By early 2023, mobile money services are expected to be launched in the Solomon Islands via local mobile network operator Our Telekom, in partnership with United Nations Capital Development Fund. This will be a pivotal moment as the population of the Solomon Islands (around 700,000) has chronically struggled to access financial services. This launch is important for the region as well, as there are only three other Pacific Island nations with mobile money services.
The Solomon Islands is an archipelago, made up of nearly 1,000 islands. Around 70% of the population have a mobile phone and 20% have access to the internet. While 25% of the population has a bank account — the remaining two-thirds of the population either relies exclusively on informal financial services (35%) or is completely excluded from financial services (31%).
Among different groups in the country, women, rural residents, and elderly populations tend to be underserved. According to the UNCDF’s 2021 Inclusive digital economy scorecard, Solomon Islands scores an overall 54% for digital inclusiveness and 76% for women-inclusiveness. While the level of inclusion for women is higher than in neighbouring countries such as Papua New Guinea and Vanuatu, the digital divide for rural, youth, elderly, migrants, disabled and refugees is around 50%. The Solomon Islands’ score for digital literacy is 42%, indicative of low internet use in the country and low smartphone ownership.
Mobile money has the potential to improve financial inclusion in the Solomon Islands by overcoming both geographic and socioeconomic barriers. Given its geography and that 75% of the population is rural, traditional brick-and-mortar financial services are extremely hard to reach. The average distance to all financial service points exceeds an hour due to poor road networks and low branch density. In fact, nearly a third of the population uses a canoe or boat to reach their nearest bank branch. By allowing users to transact from anywhere, mobile money can greatly reduce the opportunity and economic costs for the population to transact, especially for the majority rural population.
Mobile money can raise rural incomes and offer access to savings to the rural population – many of whom derive their primary income from subsistence-based activities. As a result, most rural dwellers have to travel great distances to urban centres to transact and store their money. The average one-way cost to reach a traditional bank branch in the Solomon Islands is US $8.67 — almost twice the annual gross national income per capita per day (about US $4.40). Ultimately, mobile money offers subsistence-reliant populations more time and opportunity savings by limiting the need to travel great distances to a bank or financial institutions and lowering transaction costs in the process.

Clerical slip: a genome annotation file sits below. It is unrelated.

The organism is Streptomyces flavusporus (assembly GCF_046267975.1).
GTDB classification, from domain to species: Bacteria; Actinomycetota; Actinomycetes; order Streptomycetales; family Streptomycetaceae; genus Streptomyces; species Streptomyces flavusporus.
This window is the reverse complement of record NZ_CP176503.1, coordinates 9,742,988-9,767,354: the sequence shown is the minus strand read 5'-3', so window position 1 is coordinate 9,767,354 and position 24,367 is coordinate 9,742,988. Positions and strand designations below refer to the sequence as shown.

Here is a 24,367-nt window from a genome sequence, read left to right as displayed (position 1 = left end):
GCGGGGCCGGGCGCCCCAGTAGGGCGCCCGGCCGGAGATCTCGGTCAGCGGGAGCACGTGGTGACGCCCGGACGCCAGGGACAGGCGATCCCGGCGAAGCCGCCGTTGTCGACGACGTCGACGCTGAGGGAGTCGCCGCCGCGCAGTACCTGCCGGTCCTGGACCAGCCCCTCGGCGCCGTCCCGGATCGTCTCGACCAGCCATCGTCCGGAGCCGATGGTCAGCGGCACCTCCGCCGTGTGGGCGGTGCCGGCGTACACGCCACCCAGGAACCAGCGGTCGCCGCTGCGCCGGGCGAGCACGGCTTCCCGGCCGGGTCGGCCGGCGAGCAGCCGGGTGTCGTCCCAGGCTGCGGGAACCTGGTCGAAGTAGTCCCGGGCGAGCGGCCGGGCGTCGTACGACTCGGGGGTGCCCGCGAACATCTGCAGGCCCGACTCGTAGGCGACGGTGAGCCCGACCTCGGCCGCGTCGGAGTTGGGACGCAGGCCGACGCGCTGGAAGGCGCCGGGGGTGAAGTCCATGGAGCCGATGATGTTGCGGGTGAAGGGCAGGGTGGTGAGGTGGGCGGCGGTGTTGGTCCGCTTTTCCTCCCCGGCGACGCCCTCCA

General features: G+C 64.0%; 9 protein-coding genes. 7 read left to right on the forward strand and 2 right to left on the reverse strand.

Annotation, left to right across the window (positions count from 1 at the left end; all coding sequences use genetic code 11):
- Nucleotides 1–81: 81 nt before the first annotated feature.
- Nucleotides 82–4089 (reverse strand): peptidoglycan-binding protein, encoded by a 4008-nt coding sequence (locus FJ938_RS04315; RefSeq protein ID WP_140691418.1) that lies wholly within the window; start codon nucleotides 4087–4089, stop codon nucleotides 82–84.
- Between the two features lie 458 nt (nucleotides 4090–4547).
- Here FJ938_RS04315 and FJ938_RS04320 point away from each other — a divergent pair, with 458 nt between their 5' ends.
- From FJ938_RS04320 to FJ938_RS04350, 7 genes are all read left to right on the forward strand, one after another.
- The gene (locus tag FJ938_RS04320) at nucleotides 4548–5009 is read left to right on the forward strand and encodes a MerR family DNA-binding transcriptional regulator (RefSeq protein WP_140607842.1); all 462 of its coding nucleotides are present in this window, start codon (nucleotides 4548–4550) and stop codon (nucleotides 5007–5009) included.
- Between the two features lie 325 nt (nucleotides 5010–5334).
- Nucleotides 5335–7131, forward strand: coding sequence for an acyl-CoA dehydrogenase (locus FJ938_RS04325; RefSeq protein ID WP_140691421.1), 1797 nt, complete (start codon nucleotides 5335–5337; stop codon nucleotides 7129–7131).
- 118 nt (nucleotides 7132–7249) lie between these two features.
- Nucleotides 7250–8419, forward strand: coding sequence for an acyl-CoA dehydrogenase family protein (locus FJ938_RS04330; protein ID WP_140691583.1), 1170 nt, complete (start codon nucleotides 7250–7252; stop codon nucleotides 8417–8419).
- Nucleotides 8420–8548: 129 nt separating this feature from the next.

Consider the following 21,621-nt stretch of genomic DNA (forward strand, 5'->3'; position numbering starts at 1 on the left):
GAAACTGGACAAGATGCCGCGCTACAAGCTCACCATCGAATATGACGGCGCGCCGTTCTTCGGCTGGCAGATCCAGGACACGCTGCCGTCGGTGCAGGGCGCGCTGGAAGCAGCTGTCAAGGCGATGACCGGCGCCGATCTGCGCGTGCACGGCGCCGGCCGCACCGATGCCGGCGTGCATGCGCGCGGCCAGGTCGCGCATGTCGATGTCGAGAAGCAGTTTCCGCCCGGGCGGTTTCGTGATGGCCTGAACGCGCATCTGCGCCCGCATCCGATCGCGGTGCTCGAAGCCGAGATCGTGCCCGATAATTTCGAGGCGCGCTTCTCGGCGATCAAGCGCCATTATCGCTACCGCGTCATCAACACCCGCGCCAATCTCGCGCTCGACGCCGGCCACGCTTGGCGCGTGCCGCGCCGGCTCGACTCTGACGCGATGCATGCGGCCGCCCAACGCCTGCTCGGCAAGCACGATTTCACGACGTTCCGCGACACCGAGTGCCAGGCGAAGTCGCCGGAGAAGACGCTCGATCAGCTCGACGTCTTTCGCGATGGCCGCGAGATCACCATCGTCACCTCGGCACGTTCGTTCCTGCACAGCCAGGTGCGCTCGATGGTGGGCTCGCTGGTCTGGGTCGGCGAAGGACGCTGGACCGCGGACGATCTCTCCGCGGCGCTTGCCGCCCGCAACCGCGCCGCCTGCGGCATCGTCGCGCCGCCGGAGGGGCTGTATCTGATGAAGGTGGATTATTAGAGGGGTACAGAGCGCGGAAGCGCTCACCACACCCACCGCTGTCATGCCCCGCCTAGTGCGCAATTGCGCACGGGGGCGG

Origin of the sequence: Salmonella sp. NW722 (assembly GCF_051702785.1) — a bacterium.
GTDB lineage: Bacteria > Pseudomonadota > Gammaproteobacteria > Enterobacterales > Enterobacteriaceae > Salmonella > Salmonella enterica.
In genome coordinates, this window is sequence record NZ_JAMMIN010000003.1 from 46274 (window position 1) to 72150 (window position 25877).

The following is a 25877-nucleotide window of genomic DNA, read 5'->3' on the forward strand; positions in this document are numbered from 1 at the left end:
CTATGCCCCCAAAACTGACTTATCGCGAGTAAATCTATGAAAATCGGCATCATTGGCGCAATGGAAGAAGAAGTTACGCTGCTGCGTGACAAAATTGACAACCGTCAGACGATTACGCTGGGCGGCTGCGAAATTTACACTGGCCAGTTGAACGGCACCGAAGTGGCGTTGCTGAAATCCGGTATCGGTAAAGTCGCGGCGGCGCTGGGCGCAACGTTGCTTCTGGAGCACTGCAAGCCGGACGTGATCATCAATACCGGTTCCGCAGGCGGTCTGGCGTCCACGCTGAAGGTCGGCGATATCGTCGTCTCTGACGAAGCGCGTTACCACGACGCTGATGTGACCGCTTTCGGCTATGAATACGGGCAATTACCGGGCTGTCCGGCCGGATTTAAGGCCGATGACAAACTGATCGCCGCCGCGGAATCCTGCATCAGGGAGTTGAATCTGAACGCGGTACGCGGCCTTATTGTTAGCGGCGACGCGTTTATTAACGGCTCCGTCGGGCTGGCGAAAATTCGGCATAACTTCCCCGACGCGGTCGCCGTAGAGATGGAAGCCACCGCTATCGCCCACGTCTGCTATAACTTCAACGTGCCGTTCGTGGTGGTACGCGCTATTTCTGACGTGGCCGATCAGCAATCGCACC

This move towards mobile money translates to even larger gains for the country as a whole. Increased time and opportunity savings can lead to improved food security, and higher and more stable education enrolment levels. On top of this, mobile money can increase disaster resilience, as accessing funds may become easier in times of need, as will sending and receiving funds both domestically and internationally. Mobile money offers Solomon Islanders the ability to respond more quickly to exogenous shocks at large, such as climate, disaster and epidemiological shocks, and can allow development progress to continue.
Several best practices from past and existing mobile money services should be considered to ensure that Our Telekom’s launch is successful and sustainable. As the total addressable market within the country is quite small, to make mobile money profitable for providers, there should be a focus on customer acquisition through encouraging an increase in transactions per person. This involves encouraging businesses, government, and utility companies to use mobile money for billing and payments. In addition, the KYC requirements should be designed to be accessible for all Solomon Islanders, particularly the majority rural population. This would mean accepting documents other than those issued officially by the government, such as written references from village elders/chiefs, student cards, or public utility bills.
To ensure mobile money reaches the bulk of the Solomon Islands’ population, providers should ensure that their products, advertising, and agents are offered in the country’s major languages. Lastly, to ensure services capture the entire market, special attention should be paid to reaching women and their catering to financial needs. This can be done via gender-diverse agents, as women feel more comfortable dealing with female mobile money agents. Ultimately, mobile money has the power to create lasting change for all Solomon Islanders and the nation’s development path — it is up to mobile money providers and the government alike to ensure the service is sustainable and strives to reach all people.
To find out more about the growth of mobile money, read through our milestone 10th State of the Industry Report on Mobile Money.